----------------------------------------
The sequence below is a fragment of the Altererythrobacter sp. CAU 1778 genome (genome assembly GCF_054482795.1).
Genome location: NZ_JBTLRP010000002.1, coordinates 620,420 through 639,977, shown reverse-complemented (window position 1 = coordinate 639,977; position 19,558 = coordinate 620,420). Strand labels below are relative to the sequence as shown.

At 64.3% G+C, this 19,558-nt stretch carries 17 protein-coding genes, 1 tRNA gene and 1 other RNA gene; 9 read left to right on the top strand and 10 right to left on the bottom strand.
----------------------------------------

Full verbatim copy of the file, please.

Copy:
The sequence below is a fragment of the Altererythrobacter sp. CAU 1778 genome (genome assembly GCF_054482795.1).
Genome location: NZ_JBTLRP010000002.1, coordinates 620,420 through 639,977, shown reverse-complemented (window position 1 = coordinate 639,977; position 19,558 = coordinate 620,420). Strand labels below are relative to the sequence as shown.

At 64.3% G+C, this 19,558-nt stretch carries 17 protein-coding genes, 1 tRNA gene and 1 other RNA gene; 9 read left to right on the top strand and 10 right to left on the bottom strand.